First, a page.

4. Dave Smith Instruments Prophet 12

I currently tour with this synthesizer in my keyboard rig. Versatility and durability are the first things that come to mind. I was hesitant to bring this out on the road due to it being very, very expensive. However, this synth is very common amongst touring bands that want a solid live sound with tons of dynamics and range, and it was built strongly to be able to handle the road.

There is a live mode feature with this synth that allows you to set up a live set. This to me was a lifesaver and it really saved me so much time in between songs. You can program all of your synths and save them so you can easily change to them at your liking. The oscillators are digital and the filters are analog, and as a result of this, I think the Prophet 12 sounds extremely warm.

There is a learning curve, however, if you’re not very familiar with synths, this will definitely take you a long time then to get comfortable with. I’m still learning new things every day with the Prophet 12. Overall I love this synthesizer. It has everything you need from massive low-end to crazy verbed out guitar-like leads. I will say that the original models of this synth had a few faulty key-beds that would break easily.

5. Behringer VC-340 Analog Vocoder

Behringer VC 340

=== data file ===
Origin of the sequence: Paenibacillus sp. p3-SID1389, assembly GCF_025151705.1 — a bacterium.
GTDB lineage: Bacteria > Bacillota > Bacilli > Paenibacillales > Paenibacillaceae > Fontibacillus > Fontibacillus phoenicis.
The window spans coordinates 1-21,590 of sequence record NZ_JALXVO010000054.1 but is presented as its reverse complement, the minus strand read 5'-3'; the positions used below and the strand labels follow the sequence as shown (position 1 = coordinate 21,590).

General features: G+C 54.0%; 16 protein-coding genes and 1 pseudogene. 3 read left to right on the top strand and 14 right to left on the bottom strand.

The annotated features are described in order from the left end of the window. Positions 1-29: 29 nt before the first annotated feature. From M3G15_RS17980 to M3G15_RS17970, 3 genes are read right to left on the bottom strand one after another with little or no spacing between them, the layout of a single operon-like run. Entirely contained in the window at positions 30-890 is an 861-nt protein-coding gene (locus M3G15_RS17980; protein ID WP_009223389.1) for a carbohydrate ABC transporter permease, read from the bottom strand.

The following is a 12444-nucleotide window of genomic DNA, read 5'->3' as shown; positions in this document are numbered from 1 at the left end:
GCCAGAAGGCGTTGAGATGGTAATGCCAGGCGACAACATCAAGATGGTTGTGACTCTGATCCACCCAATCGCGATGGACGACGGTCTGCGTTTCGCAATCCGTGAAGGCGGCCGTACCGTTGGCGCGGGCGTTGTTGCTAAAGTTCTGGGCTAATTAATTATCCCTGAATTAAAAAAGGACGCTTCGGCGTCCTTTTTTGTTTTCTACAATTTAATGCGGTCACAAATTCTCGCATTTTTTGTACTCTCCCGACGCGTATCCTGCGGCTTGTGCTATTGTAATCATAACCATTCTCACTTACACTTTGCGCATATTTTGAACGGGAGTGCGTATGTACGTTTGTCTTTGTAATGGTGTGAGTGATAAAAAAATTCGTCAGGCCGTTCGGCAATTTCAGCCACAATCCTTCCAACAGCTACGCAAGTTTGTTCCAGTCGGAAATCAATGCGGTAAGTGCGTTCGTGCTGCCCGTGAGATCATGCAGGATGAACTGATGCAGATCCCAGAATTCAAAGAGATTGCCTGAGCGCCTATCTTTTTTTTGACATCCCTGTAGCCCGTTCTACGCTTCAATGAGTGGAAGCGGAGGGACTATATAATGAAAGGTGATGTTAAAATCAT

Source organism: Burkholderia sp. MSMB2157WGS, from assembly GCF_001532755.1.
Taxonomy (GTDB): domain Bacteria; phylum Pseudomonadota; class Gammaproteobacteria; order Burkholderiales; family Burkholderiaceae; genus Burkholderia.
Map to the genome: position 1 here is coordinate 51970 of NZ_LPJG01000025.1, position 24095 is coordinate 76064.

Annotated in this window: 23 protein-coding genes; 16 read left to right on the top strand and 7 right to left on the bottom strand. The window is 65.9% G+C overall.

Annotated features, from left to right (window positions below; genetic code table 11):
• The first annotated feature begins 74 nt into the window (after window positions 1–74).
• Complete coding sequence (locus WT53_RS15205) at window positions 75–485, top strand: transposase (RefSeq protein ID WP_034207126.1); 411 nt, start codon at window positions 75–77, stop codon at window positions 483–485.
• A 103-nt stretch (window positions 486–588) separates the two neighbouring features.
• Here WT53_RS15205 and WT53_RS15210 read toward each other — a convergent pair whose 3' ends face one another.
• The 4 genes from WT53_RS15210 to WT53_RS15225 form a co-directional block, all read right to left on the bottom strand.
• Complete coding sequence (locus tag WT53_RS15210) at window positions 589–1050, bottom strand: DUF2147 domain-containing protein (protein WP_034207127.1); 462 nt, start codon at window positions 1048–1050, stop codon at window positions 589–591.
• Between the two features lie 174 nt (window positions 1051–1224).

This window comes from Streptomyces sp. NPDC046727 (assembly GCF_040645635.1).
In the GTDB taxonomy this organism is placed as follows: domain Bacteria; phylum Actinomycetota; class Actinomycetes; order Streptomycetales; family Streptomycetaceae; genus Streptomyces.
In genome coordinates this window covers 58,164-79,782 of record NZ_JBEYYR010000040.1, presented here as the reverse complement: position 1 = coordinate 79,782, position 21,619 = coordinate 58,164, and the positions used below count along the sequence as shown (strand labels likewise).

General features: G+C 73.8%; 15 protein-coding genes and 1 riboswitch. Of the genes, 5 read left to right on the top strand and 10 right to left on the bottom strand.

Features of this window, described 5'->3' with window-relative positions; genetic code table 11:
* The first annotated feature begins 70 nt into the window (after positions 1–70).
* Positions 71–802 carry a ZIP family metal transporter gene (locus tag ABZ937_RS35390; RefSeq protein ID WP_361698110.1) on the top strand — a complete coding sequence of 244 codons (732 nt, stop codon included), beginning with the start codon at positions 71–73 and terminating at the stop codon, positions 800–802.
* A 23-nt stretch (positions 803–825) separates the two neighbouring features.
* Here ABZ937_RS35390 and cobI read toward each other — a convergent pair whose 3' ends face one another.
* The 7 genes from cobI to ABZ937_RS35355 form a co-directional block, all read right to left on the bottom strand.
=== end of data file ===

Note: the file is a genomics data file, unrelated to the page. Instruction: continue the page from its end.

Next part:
The Behringer VC-340 is a great look at a vintage ’80s string machine and vocoder. I recommend this synth for musicians who are heavily into the late ’70s and ’80s bands. The biggest plus of this synth is that it’s extremely easy to use. All of the buttons are quite large and are laid out right in front of you. I recently did a full on review of the Behringer VC-340 that you can read here.

Overall, I think this is Behringer’s best synth and easily one of the better ones available for its price range. If you’re into pads and human vocal sounds, this synth will give you some serious fun.

+ Read more on Flypaper: “Emulating Boards of Canada’s Classic Synth Sound Without Breaking Your Bank (or Brain).”

Polyphonic Vs Monophonic Synthesizers


These synthesizers have the ability to play multiple notes at once. The polyphony on each synth varies depending on its engine. Polyphony simply refers to how many notes you can press down at the same time.


These are synths that cannot play multiple notes at once. You typically will see people using these to lay down bass parts or play some leads. They can only play one note at a time.

In conclusion, these are some of my personal favorite go-to synths for myself and “the live musician” in general. There are, of course, a lot of different synthesizers out there, so please feel free to share your favorites in the comments; and make sure to let us know why it works in a live setting! I hope this guide gave you some insight into the synth world.

Don’t stop here!

Continue learning with hundreds of lessons on songwriting, mixing, recording and production, composing, beat making, and more on Soundfly, with artist-led courses by Kimbra, JlinKiefer, RJD2, Ryan Lott, and of course, Com Truise: Mid-Fi Synthwave Slow-Motion Funk

Chris Senner is the founder of KeyboardKraze. Over the last 6 years he has toured the country playing keyboards in the band Vinyl Theatre. He’s been playing keyboards for over 20 years and this website is where he loves to share the knowledge he’s accumulated.